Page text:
Certain routine demographic, clinical, and laboratory values can be used to identify advanced fibrosis in patients with nonalcoholic fatty liver disease (NAFLD).
This method could render liver biopsy unnecessary in a large proportion of patients.These findings are published in the April issue of Hepatology, the official journal of the American Association for the Study of Liver Diseases (AASLD). Published by John Wiley & Sons, Inc., Hepatology is available online via Wiley InterScience.
The prevalence of NAFLD has risen in conjunction with obesity, diabetes, and the metabolic syndrome. It is the world's most common cause of chronic liver disease and afflicts one in three American adults, and one in ten American children or adolescents. NAFLD may progress to cirrhosis, liver failure, and hepatocellular carcinoma, especially in patients with more advanced fibrosis. Liver biopsy is currently the only reliable way to determine the severity of fibrosis. However, it is an expensive, invasive procedure.
Researchers led by Paul Angulo, MD, of the Mayo Clinic Foundation in Rochester, Minnesota, sought to develop a noninvasive way to determine advanced fibrosis in NAFLD patients using routinely determined and easily available clinical and biochemical variables. They studied 733 patients who had been diagnosed with NAFLD between 2000 and 2003, and who had undergone liver biopsies. For each patient, they collected demographic, clinical, and laboratory data. They used data from 480 patients to build a statistical model that predicted advanced liver fibrosis. They then tested the model using data from the remaining 253 patients.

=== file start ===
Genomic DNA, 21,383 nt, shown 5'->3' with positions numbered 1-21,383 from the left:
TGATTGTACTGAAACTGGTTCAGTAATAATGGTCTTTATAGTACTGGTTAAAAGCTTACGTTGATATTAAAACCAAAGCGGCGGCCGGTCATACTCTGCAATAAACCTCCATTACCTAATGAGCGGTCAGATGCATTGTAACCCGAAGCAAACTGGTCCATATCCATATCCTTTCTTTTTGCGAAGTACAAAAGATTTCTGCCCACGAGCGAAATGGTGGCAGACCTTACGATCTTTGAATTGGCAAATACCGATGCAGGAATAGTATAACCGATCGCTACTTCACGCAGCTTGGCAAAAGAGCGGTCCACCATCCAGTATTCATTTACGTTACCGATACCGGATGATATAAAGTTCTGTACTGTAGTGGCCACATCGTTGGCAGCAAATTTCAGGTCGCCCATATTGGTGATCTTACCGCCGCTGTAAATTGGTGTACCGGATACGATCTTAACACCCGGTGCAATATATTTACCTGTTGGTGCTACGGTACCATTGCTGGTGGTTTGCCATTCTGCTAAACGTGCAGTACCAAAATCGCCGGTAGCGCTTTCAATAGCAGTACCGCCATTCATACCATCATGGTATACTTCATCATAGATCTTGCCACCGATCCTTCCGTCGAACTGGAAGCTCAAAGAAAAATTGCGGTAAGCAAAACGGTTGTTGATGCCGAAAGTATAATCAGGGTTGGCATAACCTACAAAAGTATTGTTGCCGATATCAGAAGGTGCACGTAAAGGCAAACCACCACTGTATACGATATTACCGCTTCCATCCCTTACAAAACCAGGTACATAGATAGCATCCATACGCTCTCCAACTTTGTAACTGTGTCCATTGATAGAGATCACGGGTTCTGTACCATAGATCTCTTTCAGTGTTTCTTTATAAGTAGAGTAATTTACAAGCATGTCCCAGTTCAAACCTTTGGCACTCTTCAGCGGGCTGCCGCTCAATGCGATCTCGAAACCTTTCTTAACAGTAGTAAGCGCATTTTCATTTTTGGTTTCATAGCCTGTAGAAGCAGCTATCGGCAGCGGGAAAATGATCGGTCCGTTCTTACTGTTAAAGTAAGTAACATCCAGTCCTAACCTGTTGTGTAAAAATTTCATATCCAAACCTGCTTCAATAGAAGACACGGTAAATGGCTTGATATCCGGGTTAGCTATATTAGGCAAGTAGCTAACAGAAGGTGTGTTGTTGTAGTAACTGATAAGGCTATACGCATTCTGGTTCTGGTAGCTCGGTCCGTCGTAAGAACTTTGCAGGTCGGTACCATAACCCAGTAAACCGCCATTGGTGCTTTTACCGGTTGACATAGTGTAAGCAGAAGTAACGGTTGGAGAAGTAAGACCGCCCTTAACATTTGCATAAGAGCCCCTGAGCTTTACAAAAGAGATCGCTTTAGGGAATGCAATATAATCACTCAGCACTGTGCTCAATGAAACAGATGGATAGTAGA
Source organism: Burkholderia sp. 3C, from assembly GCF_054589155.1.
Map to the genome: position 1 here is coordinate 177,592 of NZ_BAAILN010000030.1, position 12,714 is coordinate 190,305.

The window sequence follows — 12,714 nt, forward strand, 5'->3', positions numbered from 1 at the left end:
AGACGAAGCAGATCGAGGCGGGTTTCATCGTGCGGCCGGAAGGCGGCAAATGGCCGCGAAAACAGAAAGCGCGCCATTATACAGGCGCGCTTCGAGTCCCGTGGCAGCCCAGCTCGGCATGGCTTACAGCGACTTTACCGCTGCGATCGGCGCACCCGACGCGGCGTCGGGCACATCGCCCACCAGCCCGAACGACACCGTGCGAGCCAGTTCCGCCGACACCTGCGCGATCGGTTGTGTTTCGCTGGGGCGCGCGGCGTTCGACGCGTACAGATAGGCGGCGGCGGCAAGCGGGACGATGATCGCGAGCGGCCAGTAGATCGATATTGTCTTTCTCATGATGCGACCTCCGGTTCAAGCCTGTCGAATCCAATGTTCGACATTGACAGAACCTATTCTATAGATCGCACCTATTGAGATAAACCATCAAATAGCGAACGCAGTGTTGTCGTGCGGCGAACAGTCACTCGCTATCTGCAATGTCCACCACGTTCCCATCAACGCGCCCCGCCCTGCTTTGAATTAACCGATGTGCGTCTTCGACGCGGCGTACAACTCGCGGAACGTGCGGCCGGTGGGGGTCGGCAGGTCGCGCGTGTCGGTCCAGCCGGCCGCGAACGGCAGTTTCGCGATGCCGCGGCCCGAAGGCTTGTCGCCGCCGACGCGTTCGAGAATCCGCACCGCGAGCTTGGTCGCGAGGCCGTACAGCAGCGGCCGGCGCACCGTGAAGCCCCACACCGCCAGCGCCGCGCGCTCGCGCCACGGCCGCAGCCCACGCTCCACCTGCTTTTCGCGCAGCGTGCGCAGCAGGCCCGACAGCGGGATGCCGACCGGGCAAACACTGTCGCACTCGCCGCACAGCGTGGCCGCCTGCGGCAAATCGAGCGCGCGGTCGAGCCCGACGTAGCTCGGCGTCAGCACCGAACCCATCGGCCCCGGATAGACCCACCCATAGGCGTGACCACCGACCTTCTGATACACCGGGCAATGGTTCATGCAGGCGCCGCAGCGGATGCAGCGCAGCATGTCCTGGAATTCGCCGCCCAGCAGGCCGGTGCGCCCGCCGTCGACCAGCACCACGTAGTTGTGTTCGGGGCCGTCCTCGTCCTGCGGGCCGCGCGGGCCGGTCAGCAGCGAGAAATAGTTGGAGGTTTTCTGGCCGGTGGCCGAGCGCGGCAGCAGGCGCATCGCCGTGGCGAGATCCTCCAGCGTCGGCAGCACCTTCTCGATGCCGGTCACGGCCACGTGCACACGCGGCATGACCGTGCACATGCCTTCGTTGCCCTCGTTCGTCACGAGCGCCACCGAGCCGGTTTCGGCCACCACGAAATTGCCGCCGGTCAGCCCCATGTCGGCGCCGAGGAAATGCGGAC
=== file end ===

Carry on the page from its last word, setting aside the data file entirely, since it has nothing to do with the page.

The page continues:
They found that age, hyperglycemia, body mass index, platelet count, albumin, and AST/ALT ratio were independent indicators of advanced liver fibrosis. They incorporated these factors into a model that yielded a patient's NAFLD fibrosis score. When the model was applied to the validation group, it identified the presence or absence of advanced fibrosis in nearly three out of every four patients.
"By applying the NAFLD fibrosis score, liver biopsy could have been avoided in 75 percent of patients in the total cohort," the authors report. Only 25 percent of the patients, those identified as indeterminate," would have needed a liver biopsy to determine severity of fibrosis.
Limitations of this study may include referral bias, since patients came from centers with a particular interest studying NAFLD, and also differences in pathologist readings. However, its strengths include a large cohort of patients from a variety of locations and backgrounds with a wide-ranging prevalence of fibrosis severity.
"In summary, we have demonstrated that a NAFLD fibrosis score constructed from routine clinical and laboratory variables can accurately predict the presence or absence of advanced fibrosis in NAFLD rendering liver biopsy unnecessary in the vast majority of patients," the authors conclude. "It has to be determined however, whether the addition of serum markers of fibrosis or imaging modalities increases the diagnostic accuracy of the NAFLD fibrosis score."
Future studies should validate their results, include patients of different ages and ethnicities, and determine the potential benefits of diagnosing advanced fibrosis using the model.